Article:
On Thursday, the House passed a bill that would make the District of Columbia the 51st state in the nation. This is the second time in history that the Democrats have passed it. It adds momentum to a long sought after goal by the Democrats and they unanimously accepted Del. Eleanor Holmes Norton’s Washington, D.C. Admission Act. It is also called the H.R. 51.
The act has been described as an attempt to restore equal citizenship to the nation’s residents who live in the capital. It is also a bid to rectify a historic injustice and Norton told colleagues that they had a “moral obligation” to ensure that the bill is passed. The bill was passed along party lines 216-208.
Sen. Thomas R. Carper (D-Del.), sponsored the bill in the Senate. It will have a much tougher passage in the Senate. On Tuesday, Senate Majority Leader Charles E. Schumer said that they would try to work a path to get the bill passed so D. C. gets statehood. The White House has also released a policy statement asking Congress to pass the bill as soon as possible.
Despite all this support, the bill will face strong opposition as the Senate filibuster requires a support of 60 senators. The Republicans have already called it a “power grab” as two seats will come up and D.C. is a city that is deep-blue. Some Democrats are also wary of supporting the bill as the run up to the 2022 midterms is close.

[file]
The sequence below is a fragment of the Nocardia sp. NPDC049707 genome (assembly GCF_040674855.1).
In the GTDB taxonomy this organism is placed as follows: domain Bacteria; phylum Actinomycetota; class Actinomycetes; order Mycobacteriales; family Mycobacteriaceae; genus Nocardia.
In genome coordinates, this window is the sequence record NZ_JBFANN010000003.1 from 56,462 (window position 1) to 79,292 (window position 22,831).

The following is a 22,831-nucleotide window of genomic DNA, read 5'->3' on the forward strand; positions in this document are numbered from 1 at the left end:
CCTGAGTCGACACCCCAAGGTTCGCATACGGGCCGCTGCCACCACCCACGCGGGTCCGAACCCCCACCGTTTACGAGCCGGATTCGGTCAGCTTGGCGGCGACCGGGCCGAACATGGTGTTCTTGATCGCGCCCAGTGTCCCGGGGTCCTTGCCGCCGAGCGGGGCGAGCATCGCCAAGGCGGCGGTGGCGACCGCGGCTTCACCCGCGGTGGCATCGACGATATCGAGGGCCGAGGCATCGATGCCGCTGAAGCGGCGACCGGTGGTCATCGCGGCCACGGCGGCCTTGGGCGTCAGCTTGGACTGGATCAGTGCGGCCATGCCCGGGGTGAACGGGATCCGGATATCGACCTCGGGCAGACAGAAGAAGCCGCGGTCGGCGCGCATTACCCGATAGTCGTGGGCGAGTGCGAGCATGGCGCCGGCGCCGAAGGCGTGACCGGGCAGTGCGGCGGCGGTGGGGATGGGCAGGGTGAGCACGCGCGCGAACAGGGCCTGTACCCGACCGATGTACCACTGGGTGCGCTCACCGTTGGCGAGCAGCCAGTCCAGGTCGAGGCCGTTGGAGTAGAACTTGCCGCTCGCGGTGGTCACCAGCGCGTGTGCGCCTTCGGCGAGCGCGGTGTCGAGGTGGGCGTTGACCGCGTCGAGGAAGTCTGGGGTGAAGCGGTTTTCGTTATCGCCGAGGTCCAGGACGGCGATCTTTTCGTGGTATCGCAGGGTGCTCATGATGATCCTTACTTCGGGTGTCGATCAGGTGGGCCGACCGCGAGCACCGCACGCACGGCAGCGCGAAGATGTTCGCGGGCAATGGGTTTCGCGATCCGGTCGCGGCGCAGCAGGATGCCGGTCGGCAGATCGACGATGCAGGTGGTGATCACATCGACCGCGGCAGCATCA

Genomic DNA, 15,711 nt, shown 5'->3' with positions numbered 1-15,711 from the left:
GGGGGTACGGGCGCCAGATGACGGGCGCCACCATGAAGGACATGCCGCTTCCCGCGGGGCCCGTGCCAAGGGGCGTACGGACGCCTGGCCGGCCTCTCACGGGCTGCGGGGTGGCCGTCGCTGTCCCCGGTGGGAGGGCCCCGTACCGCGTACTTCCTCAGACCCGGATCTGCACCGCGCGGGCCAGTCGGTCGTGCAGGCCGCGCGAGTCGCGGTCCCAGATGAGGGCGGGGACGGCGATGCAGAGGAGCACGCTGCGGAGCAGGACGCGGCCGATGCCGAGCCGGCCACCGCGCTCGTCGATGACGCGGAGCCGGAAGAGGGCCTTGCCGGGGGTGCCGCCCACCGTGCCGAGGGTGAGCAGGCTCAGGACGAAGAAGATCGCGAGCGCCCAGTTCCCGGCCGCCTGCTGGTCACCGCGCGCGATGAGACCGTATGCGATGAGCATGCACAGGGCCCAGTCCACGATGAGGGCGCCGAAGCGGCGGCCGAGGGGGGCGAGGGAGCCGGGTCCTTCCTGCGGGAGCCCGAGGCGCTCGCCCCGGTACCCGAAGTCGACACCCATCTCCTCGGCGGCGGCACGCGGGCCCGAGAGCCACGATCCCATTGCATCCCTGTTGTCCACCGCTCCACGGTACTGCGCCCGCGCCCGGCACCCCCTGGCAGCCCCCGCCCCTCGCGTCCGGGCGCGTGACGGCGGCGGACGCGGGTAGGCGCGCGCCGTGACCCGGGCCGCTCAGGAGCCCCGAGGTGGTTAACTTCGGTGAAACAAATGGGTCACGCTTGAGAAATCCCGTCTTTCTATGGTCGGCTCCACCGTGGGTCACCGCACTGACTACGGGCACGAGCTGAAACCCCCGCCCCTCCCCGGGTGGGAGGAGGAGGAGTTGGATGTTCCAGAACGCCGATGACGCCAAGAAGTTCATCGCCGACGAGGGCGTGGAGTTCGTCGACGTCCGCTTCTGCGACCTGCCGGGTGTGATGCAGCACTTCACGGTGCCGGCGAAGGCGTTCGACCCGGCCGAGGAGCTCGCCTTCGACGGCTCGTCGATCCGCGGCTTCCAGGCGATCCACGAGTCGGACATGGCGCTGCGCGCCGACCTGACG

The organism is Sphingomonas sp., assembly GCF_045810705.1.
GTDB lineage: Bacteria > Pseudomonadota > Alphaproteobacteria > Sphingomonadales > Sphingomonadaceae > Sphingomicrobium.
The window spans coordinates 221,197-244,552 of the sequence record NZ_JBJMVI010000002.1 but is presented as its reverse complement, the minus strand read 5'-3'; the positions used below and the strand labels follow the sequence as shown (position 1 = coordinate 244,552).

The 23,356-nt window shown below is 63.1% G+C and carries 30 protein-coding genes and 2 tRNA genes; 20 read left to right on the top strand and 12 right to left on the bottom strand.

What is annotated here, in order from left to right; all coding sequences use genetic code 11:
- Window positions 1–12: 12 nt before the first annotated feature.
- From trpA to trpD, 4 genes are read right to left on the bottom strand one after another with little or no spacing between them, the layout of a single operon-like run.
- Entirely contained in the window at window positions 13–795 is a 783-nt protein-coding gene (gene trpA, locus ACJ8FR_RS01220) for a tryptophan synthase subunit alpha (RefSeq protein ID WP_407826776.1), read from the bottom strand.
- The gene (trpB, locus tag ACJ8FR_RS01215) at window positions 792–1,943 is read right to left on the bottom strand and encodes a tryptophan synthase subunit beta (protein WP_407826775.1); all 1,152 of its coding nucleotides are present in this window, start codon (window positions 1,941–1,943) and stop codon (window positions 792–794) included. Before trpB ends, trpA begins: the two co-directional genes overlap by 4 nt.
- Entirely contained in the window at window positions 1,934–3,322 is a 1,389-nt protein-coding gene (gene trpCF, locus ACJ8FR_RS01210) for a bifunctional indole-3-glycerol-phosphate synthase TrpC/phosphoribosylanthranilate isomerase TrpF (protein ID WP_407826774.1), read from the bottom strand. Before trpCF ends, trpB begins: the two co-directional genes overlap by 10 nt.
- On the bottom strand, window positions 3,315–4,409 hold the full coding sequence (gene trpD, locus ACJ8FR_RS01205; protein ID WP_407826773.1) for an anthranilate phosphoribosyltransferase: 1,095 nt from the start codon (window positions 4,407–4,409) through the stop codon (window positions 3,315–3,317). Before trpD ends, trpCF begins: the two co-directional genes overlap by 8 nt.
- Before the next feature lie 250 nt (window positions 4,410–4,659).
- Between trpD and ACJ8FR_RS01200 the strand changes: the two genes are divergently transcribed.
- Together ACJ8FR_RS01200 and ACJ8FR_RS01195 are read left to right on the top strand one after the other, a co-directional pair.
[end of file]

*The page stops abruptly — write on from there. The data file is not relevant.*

Muriel E. Bowser (D), Mayor of D.C. said in a statement that lawmakers who voted for D.C statehood had made a decision to believe in a democracy that was stronger and “more inclusive.”
If H.R. 51 is passed, it would shrink the federal district to a two-mile square. Federal buildings including the White House and the Capitol would be within the square. The rest of the areas, which include both residential and commercial ones, would be designated as the State of Washington, Douglass Commonwealth, in honor of the abolitionist Frederick Douglas.
Editorial image credit: Kristi Blokhin / Shutterstock
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